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China and the South Pacific Island Region

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China and the South Pacific Island Region

Dragon’s Growing Interests and Engagements

China, which has emerged as a potential hegemonic power not only regionally but also globally, has ambitions to dominate the Pacific region particularly the South Pacific Islands. The country’s economic and trade interests, political engagements and diplomatic aspirations in this region have translated into international competition between China and the United States. Politically, China aspires to reinforce political ties in the region while, economically, it has a desire to explore the economic potentials of the region through trade, development, investment and aid.

China’s growing influence in the region is based on the following principles:
a. Facilitating the recipient countries to build their self-development capacity;
b. respecting the political and territorial sovereignty of the beneficiary countries;
c. observing equality and mutuality;
d. promotion of regionalism; making consistent reform; and
e. innovation
China’s growing engagements in the region are evident from the fact that it has become its major donor and trade partner since 2009. China has adopted a “no-strings-attached” approach and has invested here in various forms, e.g. infrastructural development, public facilities (roads, bridges, dams, schools), foreign aid and other forms of investment – according to statistics, Chinese construction activity in the region was around $958 million in 2017.

On the other hand, South Pacific Island countries have also preferred Chinese investment to that from the Organisation of Economic Cooperation and Development (OCED) countries owing to flexible conditions attached by the former. Western donor countries are more focused on structural reforms – political, social and governance-based. Chinese policy, on the other hand, is more focused on the development and capacity-building. Thus, China has achieved positive policy responses from the countries in the region. Although the Chinese aid is relatively smaller than that provided by the US, Australia, Japan and New Zealand, China has adopted a gradual pace in order to penetrate deeply. According to Lowy Institute, China has provided $1.5 billion in aid to the South Pacific Island region. As of 2017, China was the third-largest donor to the countries in this part of the world, contributing around eight percent of all foreign aid and grants. Moreover, due to its non-interference policy, the countries of the region have shown trust in China.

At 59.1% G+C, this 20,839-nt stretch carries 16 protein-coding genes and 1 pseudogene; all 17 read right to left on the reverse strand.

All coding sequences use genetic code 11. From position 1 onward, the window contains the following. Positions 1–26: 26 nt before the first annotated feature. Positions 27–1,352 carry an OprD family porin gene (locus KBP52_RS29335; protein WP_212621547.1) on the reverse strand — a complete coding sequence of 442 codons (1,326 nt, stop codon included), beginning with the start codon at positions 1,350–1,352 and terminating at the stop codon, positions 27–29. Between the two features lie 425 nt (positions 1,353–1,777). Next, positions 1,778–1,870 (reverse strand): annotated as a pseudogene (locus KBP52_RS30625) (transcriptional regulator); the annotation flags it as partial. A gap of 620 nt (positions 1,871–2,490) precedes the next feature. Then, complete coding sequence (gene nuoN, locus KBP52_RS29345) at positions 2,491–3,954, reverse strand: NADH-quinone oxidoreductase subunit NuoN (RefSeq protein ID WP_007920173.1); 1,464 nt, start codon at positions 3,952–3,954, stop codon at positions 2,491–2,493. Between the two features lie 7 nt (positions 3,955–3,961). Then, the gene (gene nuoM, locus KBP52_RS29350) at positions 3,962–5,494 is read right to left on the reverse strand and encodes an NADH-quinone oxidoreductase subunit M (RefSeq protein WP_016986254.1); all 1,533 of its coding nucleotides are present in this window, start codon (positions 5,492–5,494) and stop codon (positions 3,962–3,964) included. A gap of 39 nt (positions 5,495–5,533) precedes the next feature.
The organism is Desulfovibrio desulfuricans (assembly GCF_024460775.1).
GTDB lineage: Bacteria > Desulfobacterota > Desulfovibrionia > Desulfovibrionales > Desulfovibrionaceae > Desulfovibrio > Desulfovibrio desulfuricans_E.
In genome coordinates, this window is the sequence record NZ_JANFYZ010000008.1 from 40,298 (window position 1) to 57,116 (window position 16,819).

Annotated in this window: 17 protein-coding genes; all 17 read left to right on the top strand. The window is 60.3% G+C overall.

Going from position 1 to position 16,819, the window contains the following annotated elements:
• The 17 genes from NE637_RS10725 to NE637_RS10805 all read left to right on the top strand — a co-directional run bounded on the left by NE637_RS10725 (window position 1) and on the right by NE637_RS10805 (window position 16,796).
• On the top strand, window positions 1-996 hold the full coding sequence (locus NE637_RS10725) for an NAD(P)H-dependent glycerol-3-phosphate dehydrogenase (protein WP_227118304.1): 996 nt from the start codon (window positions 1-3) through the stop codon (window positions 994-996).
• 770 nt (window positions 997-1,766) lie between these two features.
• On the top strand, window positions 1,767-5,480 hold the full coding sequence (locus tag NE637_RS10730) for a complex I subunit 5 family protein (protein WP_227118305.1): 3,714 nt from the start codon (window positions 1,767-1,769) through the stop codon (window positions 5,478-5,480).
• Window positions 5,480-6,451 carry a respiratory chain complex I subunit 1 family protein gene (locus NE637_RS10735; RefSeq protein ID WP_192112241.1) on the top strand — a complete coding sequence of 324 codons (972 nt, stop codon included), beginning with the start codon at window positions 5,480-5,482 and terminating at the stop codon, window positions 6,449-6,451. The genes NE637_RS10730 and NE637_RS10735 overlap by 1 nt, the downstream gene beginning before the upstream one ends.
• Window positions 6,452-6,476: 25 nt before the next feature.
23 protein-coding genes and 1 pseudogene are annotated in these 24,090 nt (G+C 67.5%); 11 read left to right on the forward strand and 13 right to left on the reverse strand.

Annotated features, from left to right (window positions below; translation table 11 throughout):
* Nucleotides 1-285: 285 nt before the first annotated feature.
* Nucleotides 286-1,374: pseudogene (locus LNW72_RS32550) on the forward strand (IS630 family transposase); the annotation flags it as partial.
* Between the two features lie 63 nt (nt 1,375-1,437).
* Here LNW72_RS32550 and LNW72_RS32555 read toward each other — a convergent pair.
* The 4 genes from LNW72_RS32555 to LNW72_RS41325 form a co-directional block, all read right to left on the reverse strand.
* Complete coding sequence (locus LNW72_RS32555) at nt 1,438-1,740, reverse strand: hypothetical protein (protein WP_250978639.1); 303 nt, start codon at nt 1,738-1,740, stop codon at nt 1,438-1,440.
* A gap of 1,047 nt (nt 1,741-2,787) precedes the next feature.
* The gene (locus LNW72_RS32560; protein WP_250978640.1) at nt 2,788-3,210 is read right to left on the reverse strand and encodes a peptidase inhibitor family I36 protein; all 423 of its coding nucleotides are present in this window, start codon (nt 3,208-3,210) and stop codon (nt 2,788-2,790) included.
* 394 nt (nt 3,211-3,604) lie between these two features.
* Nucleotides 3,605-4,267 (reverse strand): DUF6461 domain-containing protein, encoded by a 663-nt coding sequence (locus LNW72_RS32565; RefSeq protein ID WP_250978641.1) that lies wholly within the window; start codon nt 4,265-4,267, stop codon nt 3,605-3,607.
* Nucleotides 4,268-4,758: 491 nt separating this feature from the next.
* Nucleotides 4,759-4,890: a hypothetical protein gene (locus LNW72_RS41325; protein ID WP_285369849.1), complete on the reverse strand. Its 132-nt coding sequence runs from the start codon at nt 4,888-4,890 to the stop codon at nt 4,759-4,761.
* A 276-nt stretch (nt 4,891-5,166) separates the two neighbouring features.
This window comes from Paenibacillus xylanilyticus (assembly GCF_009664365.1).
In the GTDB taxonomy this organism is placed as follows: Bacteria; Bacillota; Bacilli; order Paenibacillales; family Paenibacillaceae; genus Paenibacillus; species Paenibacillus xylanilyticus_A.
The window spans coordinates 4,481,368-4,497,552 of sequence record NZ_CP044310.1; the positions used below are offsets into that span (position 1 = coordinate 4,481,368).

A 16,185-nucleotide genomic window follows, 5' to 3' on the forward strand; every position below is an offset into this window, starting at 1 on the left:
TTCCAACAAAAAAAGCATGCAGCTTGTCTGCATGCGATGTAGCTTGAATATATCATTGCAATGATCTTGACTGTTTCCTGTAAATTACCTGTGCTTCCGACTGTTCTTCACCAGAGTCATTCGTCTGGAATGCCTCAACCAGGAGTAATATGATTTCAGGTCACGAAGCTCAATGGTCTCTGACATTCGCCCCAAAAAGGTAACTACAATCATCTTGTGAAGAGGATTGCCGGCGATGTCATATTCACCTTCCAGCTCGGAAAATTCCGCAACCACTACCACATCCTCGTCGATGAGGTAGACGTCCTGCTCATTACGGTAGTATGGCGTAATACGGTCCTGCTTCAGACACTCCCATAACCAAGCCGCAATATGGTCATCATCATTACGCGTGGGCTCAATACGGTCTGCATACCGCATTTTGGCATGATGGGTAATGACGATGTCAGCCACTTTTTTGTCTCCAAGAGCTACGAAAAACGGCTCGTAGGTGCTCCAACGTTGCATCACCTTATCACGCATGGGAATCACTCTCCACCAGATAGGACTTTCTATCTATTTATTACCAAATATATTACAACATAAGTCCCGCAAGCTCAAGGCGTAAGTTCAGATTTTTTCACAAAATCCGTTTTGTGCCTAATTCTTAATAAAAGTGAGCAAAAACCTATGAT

China has become the largest trade partner of this region as well. The countries which have reaped benefits include Papua New Guinea, Samoa and Fiji. China has become a significant export market for the island economies. Between 2003 and 2015, Chinese enterprises invested more than $700 million in the region. Papua New Guinea has become the largest recipient of a $313 million investment. Similarly, Samoa received $265 million and Fiji received $111 million. Solomon Island’s 45 percent exports go to China. Similarly, China is the largest market for Papua New Guinea’s timber exports. Also, Ramu Nickel Project in Papua New Guinea – worth $1.4 billion – is the largest Chinese project in the region. In Tahiti (French Polynesia), China has started construction of a fish farm “Hao Fish farm project” that would produce 50,000 tonnes of fish a year. Chinese trade increased by $9.04 billion and investment reached $884 billion in 2020.